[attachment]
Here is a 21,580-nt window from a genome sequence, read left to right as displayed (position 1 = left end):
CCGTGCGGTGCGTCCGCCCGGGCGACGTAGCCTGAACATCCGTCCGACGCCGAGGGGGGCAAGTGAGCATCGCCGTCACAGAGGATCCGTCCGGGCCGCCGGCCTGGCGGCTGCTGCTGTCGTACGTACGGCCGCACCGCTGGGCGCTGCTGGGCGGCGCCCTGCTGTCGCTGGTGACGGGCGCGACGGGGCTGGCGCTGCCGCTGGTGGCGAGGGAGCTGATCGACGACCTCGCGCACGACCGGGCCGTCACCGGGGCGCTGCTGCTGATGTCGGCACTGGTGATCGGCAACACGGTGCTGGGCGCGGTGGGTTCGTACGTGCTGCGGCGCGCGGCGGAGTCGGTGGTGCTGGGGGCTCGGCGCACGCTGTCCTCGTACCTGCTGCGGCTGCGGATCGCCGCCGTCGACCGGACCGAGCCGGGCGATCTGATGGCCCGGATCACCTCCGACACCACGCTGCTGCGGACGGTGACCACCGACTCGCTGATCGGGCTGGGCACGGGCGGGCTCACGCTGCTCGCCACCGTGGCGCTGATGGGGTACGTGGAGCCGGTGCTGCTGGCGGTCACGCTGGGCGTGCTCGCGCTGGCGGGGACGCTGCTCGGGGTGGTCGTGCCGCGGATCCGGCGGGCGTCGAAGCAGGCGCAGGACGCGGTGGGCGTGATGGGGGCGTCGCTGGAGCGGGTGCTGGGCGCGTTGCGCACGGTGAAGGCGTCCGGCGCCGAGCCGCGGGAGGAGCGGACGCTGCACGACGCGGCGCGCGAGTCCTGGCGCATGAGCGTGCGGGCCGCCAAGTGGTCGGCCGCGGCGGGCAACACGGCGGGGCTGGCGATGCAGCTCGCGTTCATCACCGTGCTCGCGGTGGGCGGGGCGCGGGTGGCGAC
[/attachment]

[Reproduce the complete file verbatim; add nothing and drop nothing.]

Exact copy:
Here is a 21,580-nt window from a genome sequence, read left to right as displayed (position 1 = left end):
CCGTGCGGTGCGTCCGCCCGGGCGACGTAGCCTGAACATCCGTCCGACGCCGAGGGGGGCAAGTGAGCATCGCCGTCACAGAGGATCCGTCCGGGCCGCCGGCCTGGCGGCTGCTGCTGTCGTACGTACGGCCGCACCGCTGGGCGCTGCTGGGCGGCGCCCTGCTGTCGCTGGTGACGGGCGCGACGGGGCTGGCGCTGCCGCTGGTGGCGAGGGAGCTGATCGACGACCTCGCGCACGACCGGGCCGTCACCGGGGCGCTGCTGCTGATGTCGGCACTGGTGATCGGCAACACGGTGCTGGGCGCGGTGGGTTCGTACGTGCTGCGGCGCGCGGCGGAGTCGGTGGTGCTGGGGGCTCGGCGCACGCTGTCCTCGTACCTGCTGCGGCTGCGGATCGCCGCCGTCGACCGGACCGAGCCGGGCGATCTGATGGCCCGGATCACCTCCGACACCACGCTGCTGCGGACGGTGACCACCGACTCGCTGATCGGGCTGGGCACGGGCGGGCTCACGCTGCTCGCCACCGTGGCGCTGATGGGGTACGTGGAGCCGGTGCTGCTGGCGGTCACGCTGGGCGTGCTCGCGCTGGCGGGGACGCTGCTCGGGGTGGTCGTGCCGCGGATCCGGCGGGCGTCGAAGCAGGCGCAGGACGCGGTGGGCGTGATGGGGGCGTCGCTGGAGCGGGTGCTGGGCGCGTTGCGCACGGTGAAGGCGTCCGGCGCCGAGCCGCGGGAGGAGCGGACGCTGCACGACGCGGCGCGCGAGTCCTGGCGCATGAGCGTGCGGGCCGCCAAGTGGTCGGCCGCGGCGGGCAACACGGCGGGGCTGGCGATGCAGCTCGCGTTCATCACCGTGCTCGCGGTGGGCGGGGCGCGGGTGGCGAC